The General Accountability Office (GAO) has issued a report criticizing the Centers for Disease Control and Prevention (CDC) for appearing to lack a policy to monitor the use of or clarify information in public health publications. As an example, the April 4, 2011, report cites an article the agency wrote for an April 2004 edition of Morbidity and Mortality Weekly Report that “inaccurately stated” that no children in Washington, D.C., had blood lead levels of concern, when in fact some children’s blood levels exceeded CDC’s level of concern. The report finds that CDC made no effort to clarify inaccurate information in the 2004 article until six years later when the agency published a series of follow-up articles.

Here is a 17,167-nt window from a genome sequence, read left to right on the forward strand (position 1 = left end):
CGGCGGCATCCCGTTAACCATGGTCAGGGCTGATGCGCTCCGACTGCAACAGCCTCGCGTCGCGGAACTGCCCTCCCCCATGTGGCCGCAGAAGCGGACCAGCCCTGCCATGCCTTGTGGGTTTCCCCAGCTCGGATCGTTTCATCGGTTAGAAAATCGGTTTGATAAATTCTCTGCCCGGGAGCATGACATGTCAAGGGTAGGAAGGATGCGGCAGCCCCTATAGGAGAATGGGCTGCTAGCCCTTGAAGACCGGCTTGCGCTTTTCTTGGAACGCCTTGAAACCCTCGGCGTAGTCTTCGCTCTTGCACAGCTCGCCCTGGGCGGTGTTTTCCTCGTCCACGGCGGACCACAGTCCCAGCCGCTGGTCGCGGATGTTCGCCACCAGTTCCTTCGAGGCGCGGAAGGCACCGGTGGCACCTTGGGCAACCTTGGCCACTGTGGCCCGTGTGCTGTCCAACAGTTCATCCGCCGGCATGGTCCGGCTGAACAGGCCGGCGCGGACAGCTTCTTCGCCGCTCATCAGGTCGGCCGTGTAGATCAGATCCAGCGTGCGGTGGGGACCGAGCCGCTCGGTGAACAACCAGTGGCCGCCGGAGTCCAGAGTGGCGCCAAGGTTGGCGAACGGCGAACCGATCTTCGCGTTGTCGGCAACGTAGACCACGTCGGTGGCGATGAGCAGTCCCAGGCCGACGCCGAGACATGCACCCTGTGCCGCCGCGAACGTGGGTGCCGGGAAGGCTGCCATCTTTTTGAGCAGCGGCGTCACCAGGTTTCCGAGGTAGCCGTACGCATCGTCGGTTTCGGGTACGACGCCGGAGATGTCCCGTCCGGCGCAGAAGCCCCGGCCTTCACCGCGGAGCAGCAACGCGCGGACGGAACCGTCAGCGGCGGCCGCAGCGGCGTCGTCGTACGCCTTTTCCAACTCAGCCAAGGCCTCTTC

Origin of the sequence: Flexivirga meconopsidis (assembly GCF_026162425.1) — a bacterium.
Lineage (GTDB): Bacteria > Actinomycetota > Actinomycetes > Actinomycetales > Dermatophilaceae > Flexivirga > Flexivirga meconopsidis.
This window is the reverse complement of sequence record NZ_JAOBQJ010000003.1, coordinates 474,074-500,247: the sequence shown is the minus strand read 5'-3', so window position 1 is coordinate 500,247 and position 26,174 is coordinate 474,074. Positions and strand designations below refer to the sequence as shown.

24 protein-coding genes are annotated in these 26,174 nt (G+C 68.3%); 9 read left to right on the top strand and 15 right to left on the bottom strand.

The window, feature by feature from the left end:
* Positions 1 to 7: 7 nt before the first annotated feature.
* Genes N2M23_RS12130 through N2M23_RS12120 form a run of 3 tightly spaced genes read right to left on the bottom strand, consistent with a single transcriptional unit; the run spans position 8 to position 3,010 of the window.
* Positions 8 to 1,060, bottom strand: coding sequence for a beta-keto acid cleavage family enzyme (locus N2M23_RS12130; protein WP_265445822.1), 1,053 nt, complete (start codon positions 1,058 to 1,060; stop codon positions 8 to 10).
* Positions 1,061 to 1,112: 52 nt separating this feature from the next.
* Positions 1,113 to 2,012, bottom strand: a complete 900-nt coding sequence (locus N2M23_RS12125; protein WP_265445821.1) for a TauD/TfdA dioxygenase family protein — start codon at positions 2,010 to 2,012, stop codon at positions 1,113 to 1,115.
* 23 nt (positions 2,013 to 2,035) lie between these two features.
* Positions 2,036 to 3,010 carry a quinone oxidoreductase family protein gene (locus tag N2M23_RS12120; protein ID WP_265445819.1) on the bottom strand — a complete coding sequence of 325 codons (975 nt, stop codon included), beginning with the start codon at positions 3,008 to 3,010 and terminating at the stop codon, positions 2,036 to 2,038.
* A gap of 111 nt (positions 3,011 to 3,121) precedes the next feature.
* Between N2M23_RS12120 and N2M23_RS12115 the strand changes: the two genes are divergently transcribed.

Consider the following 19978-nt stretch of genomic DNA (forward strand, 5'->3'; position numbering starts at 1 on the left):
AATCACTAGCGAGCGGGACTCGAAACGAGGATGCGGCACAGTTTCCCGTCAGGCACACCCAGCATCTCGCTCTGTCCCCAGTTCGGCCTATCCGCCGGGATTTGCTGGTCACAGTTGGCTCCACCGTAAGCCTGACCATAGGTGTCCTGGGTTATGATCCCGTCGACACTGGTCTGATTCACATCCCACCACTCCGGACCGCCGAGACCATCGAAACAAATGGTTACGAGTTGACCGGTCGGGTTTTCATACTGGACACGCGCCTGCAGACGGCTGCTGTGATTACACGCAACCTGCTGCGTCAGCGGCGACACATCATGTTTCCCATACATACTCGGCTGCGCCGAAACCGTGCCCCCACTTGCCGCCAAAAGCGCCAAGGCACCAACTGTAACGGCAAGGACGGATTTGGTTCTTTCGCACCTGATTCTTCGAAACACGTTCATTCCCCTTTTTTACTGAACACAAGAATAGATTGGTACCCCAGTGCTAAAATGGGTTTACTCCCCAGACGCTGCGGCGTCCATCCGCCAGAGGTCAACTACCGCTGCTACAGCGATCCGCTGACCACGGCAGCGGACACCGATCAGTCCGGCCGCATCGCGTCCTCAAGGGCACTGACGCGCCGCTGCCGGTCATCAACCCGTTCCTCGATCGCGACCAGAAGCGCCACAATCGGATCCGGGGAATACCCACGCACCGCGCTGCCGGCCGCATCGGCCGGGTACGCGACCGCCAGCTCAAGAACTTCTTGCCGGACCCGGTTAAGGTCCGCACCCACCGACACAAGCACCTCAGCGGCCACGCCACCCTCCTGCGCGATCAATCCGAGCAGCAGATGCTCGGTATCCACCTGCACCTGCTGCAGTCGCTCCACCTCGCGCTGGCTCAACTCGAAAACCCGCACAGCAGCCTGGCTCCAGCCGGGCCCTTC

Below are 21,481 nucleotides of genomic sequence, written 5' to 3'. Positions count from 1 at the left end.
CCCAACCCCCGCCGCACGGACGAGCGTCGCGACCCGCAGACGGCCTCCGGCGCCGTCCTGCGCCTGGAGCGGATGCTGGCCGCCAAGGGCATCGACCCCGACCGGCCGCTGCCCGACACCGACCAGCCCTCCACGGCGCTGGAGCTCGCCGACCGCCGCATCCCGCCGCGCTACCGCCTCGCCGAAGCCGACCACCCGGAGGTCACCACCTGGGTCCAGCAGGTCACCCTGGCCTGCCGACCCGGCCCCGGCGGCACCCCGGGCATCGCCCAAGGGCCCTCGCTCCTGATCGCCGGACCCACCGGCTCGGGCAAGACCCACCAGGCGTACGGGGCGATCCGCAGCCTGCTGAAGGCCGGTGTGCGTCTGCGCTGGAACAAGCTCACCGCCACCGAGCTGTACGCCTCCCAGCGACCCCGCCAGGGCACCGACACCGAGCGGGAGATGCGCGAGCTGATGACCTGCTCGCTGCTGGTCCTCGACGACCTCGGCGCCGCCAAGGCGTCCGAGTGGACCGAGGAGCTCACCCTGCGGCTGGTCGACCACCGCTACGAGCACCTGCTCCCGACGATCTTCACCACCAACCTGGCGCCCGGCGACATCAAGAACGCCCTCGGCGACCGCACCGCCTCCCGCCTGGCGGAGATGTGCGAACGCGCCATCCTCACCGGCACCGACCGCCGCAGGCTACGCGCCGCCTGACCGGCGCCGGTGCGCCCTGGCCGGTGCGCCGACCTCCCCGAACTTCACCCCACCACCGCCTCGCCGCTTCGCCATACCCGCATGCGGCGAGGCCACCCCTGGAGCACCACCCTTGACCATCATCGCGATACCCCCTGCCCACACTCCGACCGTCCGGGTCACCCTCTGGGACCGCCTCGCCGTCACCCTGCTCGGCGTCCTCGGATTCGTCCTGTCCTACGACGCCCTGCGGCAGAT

The report recommends that CDC (i) publish an article providing a comprehensive overview of tap water as a source of lead exposure and communicating the potential health effects on children, (ii) develop procedures to improve the clarity of information in its public health communications, and (iii) develop procedures to quickly address any confusion in public health communications after publication.